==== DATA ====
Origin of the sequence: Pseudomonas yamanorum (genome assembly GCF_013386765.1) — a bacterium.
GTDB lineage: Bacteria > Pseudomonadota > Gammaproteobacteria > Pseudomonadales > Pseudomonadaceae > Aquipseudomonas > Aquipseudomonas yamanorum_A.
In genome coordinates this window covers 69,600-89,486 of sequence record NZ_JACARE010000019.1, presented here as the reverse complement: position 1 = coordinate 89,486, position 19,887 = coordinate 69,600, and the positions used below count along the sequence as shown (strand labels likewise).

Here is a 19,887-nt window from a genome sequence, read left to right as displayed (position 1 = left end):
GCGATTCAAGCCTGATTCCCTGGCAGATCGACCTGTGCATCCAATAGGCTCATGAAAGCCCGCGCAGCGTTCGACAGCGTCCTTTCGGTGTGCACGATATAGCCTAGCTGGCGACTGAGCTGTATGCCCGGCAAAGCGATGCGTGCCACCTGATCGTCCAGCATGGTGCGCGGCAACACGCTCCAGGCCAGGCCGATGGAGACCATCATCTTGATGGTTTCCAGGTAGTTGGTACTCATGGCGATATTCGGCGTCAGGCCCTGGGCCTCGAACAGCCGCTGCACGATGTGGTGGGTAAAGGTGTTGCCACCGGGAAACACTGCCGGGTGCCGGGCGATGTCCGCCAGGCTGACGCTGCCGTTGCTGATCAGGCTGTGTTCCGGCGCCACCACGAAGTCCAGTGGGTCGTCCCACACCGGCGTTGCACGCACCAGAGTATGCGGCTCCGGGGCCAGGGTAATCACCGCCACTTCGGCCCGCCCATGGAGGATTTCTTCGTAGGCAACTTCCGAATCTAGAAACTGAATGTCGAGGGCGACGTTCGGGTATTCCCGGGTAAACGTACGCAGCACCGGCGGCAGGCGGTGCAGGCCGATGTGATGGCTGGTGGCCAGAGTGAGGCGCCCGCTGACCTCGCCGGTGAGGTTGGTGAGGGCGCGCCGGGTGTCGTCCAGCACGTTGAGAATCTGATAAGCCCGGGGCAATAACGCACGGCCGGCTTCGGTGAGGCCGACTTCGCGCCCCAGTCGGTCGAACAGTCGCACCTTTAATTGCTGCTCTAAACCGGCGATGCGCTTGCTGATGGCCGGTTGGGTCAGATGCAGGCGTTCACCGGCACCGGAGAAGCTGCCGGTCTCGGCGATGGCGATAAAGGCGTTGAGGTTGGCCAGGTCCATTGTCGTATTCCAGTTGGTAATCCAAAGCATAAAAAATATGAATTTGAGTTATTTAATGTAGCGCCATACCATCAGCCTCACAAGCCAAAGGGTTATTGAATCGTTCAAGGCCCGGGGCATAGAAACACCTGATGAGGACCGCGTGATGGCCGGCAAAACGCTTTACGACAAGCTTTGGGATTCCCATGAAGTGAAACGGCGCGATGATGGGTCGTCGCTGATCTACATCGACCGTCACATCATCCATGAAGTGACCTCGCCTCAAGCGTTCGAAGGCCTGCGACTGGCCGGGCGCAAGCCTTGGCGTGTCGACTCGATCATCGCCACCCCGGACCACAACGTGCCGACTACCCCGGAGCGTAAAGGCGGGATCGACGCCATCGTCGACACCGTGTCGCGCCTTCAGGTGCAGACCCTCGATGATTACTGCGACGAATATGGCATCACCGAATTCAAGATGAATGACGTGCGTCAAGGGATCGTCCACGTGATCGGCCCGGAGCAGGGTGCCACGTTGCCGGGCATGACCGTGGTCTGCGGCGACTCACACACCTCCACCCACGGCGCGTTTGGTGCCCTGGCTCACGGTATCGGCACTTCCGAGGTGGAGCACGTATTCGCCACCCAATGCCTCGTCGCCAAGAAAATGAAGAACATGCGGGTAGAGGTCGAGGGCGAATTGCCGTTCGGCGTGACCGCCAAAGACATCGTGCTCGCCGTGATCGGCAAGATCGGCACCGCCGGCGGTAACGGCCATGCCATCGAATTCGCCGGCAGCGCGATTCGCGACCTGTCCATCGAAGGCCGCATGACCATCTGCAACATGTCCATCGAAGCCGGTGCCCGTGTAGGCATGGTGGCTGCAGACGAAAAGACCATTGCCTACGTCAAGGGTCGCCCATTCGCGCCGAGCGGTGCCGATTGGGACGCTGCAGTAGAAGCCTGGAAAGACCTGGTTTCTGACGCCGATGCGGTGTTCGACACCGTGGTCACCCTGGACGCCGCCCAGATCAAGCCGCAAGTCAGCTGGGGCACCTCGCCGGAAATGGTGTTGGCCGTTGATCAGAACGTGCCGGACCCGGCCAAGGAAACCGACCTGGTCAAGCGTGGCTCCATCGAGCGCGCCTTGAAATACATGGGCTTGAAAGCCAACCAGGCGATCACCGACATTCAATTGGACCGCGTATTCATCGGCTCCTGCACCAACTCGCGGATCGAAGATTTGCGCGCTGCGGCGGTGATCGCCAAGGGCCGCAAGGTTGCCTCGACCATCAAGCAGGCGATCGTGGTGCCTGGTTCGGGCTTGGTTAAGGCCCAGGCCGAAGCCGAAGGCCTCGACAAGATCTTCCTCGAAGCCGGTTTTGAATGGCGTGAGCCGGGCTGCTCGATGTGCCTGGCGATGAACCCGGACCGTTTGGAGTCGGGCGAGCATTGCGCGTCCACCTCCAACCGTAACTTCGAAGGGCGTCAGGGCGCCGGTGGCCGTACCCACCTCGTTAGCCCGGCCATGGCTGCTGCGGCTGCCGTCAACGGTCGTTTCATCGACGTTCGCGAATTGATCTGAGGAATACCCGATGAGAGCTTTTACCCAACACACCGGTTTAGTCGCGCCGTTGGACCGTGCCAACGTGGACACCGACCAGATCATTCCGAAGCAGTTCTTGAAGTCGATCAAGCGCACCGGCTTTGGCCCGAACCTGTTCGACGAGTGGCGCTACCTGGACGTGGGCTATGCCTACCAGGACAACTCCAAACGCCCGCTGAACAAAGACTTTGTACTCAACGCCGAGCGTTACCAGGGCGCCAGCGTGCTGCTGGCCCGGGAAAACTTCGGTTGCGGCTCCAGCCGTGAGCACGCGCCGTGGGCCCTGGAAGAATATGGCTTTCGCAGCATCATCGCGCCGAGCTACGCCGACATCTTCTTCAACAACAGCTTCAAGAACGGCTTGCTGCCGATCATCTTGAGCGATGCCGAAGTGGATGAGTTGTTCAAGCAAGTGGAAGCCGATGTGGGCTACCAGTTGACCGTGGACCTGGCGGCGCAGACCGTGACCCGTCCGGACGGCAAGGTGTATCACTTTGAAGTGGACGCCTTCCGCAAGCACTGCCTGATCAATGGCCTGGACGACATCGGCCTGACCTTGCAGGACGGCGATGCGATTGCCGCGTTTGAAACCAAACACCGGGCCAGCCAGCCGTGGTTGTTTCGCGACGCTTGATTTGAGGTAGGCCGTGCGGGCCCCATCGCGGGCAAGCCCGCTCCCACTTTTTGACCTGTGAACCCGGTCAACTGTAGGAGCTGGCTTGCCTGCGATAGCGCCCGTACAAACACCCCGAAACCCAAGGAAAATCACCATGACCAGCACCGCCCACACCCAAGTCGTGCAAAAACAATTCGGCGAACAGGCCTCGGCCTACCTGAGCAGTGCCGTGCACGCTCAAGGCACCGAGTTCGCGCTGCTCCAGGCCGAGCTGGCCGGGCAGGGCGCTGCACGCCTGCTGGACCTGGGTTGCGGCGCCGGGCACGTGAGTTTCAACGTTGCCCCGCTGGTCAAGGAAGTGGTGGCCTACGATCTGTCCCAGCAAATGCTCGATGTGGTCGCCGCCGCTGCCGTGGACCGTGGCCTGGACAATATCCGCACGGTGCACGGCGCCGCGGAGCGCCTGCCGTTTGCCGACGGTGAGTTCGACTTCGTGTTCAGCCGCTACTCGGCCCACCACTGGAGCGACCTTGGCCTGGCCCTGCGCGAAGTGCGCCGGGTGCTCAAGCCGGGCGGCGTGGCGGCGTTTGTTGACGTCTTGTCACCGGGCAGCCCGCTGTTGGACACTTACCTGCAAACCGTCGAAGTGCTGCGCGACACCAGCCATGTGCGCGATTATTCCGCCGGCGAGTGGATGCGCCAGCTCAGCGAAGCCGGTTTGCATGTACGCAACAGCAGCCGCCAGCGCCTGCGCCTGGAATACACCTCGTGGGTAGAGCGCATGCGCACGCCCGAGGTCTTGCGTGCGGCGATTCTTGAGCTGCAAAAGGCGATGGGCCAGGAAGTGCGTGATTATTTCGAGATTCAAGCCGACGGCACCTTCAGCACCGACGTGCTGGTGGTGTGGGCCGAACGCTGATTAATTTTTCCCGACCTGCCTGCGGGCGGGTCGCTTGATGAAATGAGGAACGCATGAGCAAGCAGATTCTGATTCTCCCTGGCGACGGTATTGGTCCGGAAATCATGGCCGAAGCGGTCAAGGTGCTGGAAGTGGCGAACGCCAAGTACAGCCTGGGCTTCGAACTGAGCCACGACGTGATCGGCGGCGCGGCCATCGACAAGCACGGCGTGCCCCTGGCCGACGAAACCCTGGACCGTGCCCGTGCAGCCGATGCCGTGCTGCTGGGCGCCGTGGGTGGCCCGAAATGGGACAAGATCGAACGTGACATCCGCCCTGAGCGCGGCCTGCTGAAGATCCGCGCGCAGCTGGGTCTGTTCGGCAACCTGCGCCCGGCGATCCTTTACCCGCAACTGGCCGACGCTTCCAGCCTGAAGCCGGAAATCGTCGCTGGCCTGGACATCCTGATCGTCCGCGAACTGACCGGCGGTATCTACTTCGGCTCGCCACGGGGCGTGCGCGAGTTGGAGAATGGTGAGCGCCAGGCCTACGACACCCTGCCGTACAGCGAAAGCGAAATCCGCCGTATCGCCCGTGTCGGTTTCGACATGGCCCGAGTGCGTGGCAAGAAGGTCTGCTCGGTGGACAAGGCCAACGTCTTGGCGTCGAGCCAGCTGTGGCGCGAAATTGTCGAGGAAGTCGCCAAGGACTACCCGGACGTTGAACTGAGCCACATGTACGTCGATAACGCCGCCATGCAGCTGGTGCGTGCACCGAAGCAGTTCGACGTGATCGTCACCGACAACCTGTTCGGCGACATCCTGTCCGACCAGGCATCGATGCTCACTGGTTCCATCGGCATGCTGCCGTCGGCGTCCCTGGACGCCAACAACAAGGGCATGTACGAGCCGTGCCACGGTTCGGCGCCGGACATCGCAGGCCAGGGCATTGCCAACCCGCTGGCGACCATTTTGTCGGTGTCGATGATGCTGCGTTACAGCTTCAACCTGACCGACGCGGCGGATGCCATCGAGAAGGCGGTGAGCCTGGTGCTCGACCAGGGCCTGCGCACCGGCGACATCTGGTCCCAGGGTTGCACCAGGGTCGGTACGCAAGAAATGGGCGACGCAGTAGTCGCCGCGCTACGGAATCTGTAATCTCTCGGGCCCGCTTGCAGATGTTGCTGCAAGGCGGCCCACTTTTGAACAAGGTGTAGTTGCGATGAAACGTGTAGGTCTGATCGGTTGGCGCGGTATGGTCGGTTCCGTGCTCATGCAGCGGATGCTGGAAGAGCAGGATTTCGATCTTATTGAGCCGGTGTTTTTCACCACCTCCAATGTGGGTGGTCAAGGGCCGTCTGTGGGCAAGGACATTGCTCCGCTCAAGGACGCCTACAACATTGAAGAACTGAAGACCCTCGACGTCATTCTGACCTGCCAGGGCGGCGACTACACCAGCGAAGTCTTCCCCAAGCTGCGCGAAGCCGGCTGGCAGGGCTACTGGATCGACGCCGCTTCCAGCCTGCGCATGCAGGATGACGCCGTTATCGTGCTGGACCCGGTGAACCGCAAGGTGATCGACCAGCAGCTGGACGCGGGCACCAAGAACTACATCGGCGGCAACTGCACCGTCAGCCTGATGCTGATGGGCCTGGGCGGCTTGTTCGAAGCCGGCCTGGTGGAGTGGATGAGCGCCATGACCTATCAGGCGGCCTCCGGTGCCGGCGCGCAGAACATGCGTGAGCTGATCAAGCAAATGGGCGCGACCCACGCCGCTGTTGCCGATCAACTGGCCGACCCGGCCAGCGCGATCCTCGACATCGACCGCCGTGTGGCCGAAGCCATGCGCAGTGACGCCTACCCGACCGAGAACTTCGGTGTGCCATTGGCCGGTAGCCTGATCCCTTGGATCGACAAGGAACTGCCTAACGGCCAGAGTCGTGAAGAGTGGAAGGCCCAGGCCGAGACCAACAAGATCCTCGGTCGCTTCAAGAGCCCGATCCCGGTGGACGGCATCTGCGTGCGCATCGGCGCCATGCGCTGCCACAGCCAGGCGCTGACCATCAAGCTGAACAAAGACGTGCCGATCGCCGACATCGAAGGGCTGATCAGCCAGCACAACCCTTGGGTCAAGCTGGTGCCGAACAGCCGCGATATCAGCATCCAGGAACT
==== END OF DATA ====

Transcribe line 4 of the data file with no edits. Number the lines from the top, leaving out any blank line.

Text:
Here is a 19,887-nt window from a genome sequence, read left to right as displayed (position 1 = left end):